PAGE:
We are Rob and Incara from Sydney
Australia. We’ve got a very creative little family here with all of
us having our own styles and forms of expression. I’m 37, Incara is
10 and has a sister named Aurielle who is 12. We’re very interested
in toy design and production at the moment and are planning to get
serious about it in the next year or so.
Shapeways member buho29
printed out parts for a tiny remote controlled helicopter on Shapeways.
The parts cost $25 and there were some issues with one of the
connection points, balance and with the model getting dirty from oil.
But, he 3D printed a helicopter! Of course he still had to do the assembly, and will need some more R&D to get it just right and
added off the shelf parts to his design. But..he 3D printed a
helicopter. I for one can not wait what the next versions will look like! You can check out the movie of it flying below.
I have been playing around a bit with some Transparent details models to find a good way to polish them and make them shine. It will take some time (appr 4 hours for this model) but the result really rocks… if I may say so myself.
Bellow I’ll describe the steps I took to get to this result. These steps will be applicable for almost all models printed in Transparent detail
Pedestrian traffic lights are always more or less the same. Most often you can find two circles that change from Red to Green, the circles tend to hold a boring man pictogram walking when green and standing when red. Ho hum.
When I was in Berlin recently I noticed that there they use the Ampelmannchen (Ampelmaennchen). This is a hold over from East German times and quite original because in the rest of Germany (indeed rest of Western Europe) the boring old man symbol is the norm.
I find the Ampelmannchen to be irrisistebly cute. When the signal is red, he stands there, arms outstreched as if he wants a big hug, is waiting to be joined in a circle of people holding hands or is sincere about stopping you. When the light is green and he is walking he seems hurried and busy, going places. The hat would seem to be more in place on a Spanish bullfighter but I love how they've taken something completely mundane and standard and transformed it into something original.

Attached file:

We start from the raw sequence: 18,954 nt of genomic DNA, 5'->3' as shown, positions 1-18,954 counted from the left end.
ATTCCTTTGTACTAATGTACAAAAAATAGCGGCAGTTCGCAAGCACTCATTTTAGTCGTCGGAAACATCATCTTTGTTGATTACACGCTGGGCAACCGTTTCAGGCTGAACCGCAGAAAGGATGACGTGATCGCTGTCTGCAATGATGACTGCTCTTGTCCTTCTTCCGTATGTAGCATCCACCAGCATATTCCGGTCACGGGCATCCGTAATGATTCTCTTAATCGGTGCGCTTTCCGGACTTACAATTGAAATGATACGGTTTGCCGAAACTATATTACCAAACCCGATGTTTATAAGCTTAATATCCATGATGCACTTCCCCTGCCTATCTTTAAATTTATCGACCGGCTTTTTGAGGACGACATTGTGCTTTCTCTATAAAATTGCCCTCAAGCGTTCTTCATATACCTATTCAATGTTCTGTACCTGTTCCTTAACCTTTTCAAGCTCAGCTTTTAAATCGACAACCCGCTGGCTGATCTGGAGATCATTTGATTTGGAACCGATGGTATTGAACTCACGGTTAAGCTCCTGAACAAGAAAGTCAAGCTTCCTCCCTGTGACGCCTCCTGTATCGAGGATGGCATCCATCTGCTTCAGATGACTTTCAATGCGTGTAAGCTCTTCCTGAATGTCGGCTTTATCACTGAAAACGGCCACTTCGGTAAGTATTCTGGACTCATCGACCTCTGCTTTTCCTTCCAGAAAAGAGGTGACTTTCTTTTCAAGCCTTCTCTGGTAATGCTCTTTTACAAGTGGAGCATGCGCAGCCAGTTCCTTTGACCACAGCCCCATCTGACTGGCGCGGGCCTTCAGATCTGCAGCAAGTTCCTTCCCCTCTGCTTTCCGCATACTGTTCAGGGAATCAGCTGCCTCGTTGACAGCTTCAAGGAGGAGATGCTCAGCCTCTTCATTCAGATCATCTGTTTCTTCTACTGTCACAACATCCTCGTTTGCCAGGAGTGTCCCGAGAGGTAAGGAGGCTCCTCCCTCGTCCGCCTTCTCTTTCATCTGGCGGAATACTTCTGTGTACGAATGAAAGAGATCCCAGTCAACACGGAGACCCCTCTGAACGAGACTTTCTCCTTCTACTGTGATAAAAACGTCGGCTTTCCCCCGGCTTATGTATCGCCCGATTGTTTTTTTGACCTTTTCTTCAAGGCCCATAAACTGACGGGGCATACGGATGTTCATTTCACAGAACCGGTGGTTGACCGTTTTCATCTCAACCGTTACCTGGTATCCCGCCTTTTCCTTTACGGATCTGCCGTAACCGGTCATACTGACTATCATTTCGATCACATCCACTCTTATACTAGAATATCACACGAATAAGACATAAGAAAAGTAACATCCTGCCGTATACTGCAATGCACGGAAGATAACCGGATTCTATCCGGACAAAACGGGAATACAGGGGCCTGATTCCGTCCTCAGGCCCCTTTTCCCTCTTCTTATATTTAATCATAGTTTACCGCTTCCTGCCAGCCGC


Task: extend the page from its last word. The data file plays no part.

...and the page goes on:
As of today we've gone live with the Shapeways Shops. The Shapeways Shops
mean that everyone that can 3D model can now sell tangible products
worldwide without any start-up costs. So if you are a designer you can join us and within a few minutes your products can be shipped, distributed and sold all over the world.
Here is a short overview:
The rights of the designs will always remain with you.
You can choose your own URL, Shop name and upload your logo.
You can decide how much money you would like to make on each model.
Shapeways does the production, shipping, billing and customer service so that you can concentrate on designing.
We are proud to be the worlds first marketplace for 3D printed goods.
We hope to inspire: you, our community of members, to new heights in your
creativity. This in turn will enable more and more people to create and buy unique
objects that better reflect what they want and need than today's mass
produced products do. As this happens we can add new production techniques and lower prices making the products on Shapeways even more acessible. Meanwhile as we grow and prosper our community members also grow and prosper. This reinforces our ability to inspire you and the whole thing becomes an autocatalytic cycle. That is basically the plan, so want to join in and be a part of that?
I was in Berlin over New Years and loved the place. One of the things we did there was walk around Unter den Linden. This large avenue has a lot of flagship stores on it and one of them was the Volkswagen one. As well as all the Volkswagens you could also see the new Bentleys and they also had a Bugatti Veyron.
Surprisingly the luxury cars pulled in more people than the new Volkswagen models. It was the first time I had ever seen a Veyron. It is a very very attractive car. It is sleek, low, the tires are rap star large and the angles are dramatic and make it look very powerful.
So why am I blogging about the Veyron here? Can you see the dash on the pictures to the right and below? Those are some pictures I took of the car from the outside. And that dashboard you can see.That is a 3D printed dashboard. The Bugatti Veyron is, as far as I know, the world's first production car to feature 3D printed materials in the final car.
Car companies were the first big users of 3D printing and have used it for years to prototype cars and car parts. But, until now it really did not make sense to use 3D printing in the actual cars because of cost and production issues.
The Veyron however is produced by hand, is subject to a lot of customization and is comming out in an extremely limited series of 300. Because of all these factors they used 3D printing.
Although I did meet Scott Barett of Black Powder Media at SIGGRAPH and seem to remember that he had a life sized version of himself in Carbonite(a la Han Solo from Star Wars(if this does not ring a bell at the moment, uum it will take a while for me to explain)) which he had 3D printed. Perhaps we should make a Creator for this? How big is the market for people who would like life sized Carbonite models of themselves?